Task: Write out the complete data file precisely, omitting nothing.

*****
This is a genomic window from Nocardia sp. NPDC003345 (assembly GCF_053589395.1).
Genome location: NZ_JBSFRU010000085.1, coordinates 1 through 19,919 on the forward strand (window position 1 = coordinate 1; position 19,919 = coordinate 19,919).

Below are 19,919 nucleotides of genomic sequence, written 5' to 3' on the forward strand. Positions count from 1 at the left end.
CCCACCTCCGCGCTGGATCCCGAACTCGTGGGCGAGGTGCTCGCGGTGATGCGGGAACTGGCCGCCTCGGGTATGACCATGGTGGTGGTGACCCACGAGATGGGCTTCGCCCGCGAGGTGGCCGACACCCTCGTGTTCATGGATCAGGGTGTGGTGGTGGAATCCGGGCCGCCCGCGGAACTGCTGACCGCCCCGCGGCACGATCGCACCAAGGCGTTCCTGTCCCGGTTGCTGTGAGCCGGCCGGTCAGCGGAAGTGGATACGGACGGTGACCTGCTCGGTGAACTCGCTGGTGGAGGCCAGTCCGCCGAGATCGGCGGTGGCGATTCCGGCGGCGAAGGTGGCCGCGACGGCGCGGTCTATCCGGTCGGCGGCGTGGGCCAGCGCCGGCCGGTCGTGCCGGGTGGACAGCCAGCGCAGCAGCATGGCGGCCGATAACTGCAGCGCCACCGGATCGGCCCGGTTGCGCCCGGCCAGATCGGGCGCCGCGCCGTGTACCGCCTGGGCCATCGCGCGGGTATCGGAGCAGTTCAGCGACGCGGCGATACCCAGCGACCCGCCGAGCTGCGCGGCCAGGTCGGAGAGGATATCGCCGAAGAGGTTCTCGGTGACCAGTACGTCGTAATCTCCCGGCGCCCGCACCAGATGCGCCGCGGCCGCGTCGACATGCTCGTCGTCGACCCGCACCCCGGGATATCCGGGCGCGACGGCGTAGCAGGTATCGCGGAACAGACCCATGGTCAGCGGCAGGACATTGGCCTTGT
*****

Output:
This is a genomic window from Nocardia sp. NPDC003345 (assembly GCF_053589395.1).
Genome location: NZ_JBSFRU010000085.1, coordinates 1 through 19,919 on the forward strand (window position 1 = coordinate 1; position 19,919 = coordinate 19,919).

Below are 19,919 nucleotides of genomic sequence, written 5' to 3' on the forward strand. Positions count from 1 at the left end.
CCCACCTCCGCGCTGGATCCCGAACTCGTGGGCGAGGTGCTCGCGGTGATGCGGGAACTGGCCGCCTCGGGTATGACCATGGTGGTGGTGACCCACGAGATGGGCTTCGCCCGCGAGGTGGCCGACACCCTCGTGTTCATGGATCAGGGTGTGGTGGTGGAATCCGGGCCGCCCGCGGAACTGCTGACCGCCCCGCGGCACGATCGCACCAAGGCGTTCCTGTCCCGGTTGCTGTGAGCCGGCCGGTCAGCGGAAGTGGATACGGACGGTGACCTGCTCGGTGAACTCGCTGGTGGAGGCCAGTCCGCCGAGATCGGCGGTGGCGATTCCGGCGGCGAAGGTGGCCGCGACGGCGCGGTCTATCCGGTCGGCGGCGTGGGCCAGCGCCGGCCGGTCGTGCCGGGTGGACAGCCAGCGCAGCAGCATGGCGGCCGATAACTGCAGCGCCACCGGATCGGCCCGGTTGCGCCCGGCCAGATCGGGCGCCGCGCCGTGTACCGCCTGGGCCATCGCGCGGGTATCGGAGCAGTTCAGCGACGCGGCGATACCCAGCGACCCGCCGAGCTGCGCGGCCAGGTCGGAGAGGATATCGCCGAAGAGGTTCTCGGTGACCAGTACGTCGTAATCTCCCGGCGCCCGCACCAGATGCGCCGCGGCCGCGTCGACATGCTCGTCGTCGACCCGCACCCCGGGATATCCGGGCGCGACGGCGTAGCAGGTATCGCGGAACAGACCCATGGTCAGCGGCAGGACATTGGCCTTGT